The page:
Cold Snap May Mean Better Spring
The cold snap of the past several days might help the Sandhills have a prettier spring this year.
That's according to local experts, who say that even though several plant species had started to bud before the recent chillier weather, the cold won't be enough to damage them beyond repair.
"A few things may turn brown," says Pete Gulley, owner of Gulley's Garden Center. "But as long as we stay around the freezing area, we'll be fine. ... It takes a lot of nights of real cold to do some real damage."
According to data from the National Weather Service, based on measurements taken at Raleigh Durham International Airport (closest measuring station to Moore County), the average temperature Monday was 27 degrees above normal. The high was 74 degrees.
"I was so miserable Monday I had all the windows open," says Kim Hyre, a park ranger at Weymouth Woods Nature Preserve.
There have already been four days with a high above 70 degrees in January, following a December that was the fifth-warmest since 1944.
But things have changed quickly. Hyre says she used her rhododendron as an indicator. When the leaves began to drop, she knew that a good cold spell was coming.
By Thursday, the high temperature had dropped to 35 degrees. The low was 27. The average temperature was eight degrees lower than normal. All good signs, experts say.
"Plants need that downtime before they come back and do well," Hyre says.
So what is the reason for Moore County's schizophrenic weather? Is it global warming?
"I wouldn't necessarily say that," says Brandon Dunsten, a meteorologist at the National Weather Service office in Raleigh.
Meteorologist Jeff Orrock says global warming is more of a long-term trend and is not necessarily something that has an impact on temperatures on a day-to-day or month-to-month basis. This time of year, he says, most of the temperatures on the East Coast are determined by what is happening to air masses near the Arctic and Greenland.
Through observing the trends there, Orrock says, he can tell that the next week or two, if not more, will be colder here.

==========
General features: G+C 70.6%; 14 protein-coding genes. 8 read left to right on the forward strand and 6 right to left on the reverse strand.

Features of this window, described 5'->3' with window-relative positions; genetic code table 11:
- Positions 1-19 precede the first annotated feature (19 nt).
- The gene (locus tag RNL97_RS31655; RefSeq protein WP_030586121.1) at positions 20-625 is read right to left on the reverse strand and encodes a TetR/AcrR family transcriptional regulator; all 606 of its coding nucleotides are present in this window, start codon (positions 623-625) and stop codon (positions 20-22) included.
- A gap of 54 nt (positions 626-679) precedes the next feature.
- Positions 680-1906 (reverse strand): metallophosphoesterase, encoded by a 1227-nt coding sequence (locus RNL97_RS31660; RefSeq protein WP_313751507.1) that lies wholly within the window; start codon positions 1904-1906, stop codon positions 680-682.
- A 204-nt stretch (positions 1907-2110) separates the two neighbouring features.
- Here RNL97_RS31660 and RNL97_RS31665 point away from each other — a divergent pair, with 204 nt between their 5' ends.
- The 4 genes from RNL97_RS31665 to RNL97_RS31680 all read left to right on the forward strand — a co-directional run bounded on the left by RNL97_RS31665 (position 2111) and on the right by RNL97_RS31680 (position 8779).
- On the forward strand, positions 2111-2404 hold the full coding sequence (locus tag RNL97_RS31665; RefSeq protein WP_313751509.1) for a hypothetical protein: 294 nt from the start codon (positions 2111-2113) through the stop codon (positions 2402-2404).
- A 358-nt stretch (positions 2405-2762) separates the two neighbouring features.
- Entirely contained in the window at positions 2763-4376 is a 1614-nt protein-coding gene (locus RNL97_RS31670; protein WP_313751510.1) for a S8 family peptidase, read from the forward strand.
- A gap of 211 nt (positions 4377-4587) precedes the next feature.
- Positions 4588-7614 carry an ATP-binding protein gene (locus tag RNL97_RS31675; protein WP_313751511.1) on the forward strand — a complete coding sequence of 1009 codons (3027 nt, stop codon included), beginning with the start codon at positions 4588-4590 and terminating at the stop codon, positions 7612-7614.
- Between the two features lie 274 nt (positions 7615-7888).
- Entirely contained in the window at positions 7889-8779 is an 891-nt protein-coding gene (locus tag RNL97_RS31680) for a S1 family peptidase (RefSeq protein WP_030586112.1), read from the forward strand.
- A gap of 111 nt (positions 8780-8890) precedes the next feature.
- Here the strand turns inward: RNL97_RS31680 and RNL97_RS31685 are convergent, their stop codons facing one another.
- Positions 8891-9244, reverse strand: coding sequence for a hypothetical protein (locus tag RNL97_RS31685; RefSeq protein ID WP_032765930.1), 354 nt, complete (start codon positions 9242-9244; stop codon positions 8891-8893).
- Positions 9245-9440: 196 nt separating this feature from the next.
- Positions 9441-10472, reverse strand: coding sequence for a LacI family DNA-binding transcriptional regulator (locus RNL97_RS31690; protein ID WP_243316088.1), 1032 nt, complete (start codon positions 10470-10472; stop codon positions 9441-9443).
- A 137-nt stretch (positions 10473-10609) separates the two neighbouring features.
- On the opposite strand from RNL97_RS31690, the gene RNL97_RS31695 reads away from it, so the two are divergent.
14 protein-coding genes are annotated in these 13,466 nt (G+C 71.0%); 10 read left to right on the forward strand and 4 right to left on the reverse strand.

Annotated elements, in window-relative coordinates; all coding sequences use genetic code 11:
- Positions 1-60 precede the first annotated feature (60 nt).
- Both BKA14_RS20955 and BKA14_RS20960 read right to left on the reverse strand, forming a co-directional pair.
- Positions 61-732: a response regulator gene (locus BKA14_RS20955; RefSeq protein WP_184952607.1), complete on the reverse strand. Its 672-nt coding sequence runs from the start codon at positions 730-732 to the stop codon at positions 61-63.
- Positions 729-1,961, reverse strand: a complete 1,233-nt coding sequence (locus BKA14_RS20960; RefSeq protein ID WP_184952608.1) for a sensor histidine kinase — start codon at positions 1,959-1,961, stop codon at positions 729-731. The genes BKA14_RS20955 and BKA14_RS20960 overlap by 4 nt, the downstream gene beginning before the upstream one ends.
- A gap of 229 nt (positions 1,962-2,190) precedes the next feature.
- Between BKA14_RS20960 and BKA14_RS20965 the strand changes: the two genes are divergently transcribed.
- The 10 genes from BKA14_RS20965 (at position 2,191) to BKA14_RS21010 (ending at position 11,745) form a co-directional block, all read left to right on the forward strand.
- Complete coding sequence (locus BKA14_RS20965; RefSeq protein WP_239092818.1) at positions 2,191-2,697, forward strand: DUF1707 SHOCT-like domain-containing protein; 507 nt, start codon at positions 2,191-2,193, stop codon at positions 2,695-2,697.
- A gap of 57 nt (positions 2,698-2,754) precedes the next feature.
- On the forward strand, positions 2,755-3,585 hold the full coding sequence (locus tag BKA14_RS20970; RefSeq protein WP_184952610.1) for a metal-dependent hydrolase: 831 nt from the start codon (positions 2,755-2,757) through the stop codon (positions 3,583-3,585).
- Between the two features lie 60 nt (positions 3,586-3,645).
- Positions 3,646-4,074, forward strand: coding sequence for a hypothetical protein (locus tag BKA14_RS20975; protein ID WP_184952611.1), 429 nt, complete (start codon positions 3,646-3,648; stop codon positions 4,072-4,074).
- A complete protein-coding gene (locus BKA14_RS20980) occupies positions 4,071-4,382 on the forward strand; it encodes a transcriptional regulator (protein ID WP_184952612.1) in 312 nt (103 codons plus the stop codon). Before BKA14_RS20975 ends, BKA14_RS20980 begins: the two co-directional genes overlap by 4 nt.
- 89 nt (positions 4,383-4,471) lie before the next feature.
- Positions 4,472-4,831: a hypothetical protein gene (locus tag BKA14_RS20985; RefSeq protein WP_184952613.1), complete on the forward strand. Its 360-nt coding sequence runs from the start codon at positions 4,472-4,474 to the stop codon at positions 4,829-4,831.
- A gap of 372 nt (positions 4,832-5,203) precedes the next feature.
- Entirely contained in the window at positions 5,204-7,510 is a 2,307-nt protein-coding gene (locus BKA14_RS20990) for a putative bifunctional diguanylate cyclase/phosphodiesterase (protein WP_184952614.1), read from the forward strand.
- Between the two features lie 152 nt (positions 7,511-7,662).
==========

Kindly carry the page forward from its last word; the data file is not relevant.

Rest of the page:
"It's now below normal," he says. "And it's going to be that way for the next few weeks, if not a month."
During the warm stretch, the jet stream had been acting as a blocker to keep cold air from Canada from the East Coast, according to Orrock. East Coast weather has nothing to do with weather in the rest of the country this time of year, he says. While it was so warm here, Colorado was getting hammered with bitter wintry weather.
In the past few days, the pattern has completely changed, Orrock says. The polar jet stream dipped to the south and brought cold air.
"It's a big driving factor for us," Orrock says.
The trends lead Orrock to believe that there may be some snow in the near future for Moore County, because an El Nino is funneling moist air into the southern jet stream. Wednesday night it snowed in the Triangle.
"It's probably not the last time we deal with winter (precipitation)," he says.
Most Plants Hardy
Park Ranger Hyre says she loves seeing the cold weather.
Thursday morning, through the window of the trailer that serves as an office while the Weymouth office is being remodeled, Hyre spied a car down from Chapel Hill with snow still on its roof.
"Ooh, white stuff," she said. "Let's go play with it."
Hyre is a transplant from West Virginia. She loves colder weather. More than that, she says, it's good for the Sandhills ecology.
"I'm glad to see the cold," she says. "This cold snap should reset our plant life and re-establish a normal pattern. I think it's fabulous. We did not have any cold last year, and the cycle was way off."
It does come at a price. Some of the plants are in trouble because they are blooming.
But Gulley says the plants in the Sandhills are generally hardy enough to live through a cold spell, as long as there aren't several nights with temperatures in the teens.
Gulley, who was wearing his brand new winter jacket for the first time all season Thursday, has followed the weather patterns in the Sandhills for years. He says this is par for the course.
"It happens all the time," he says. "It's erratic. That's why I live here."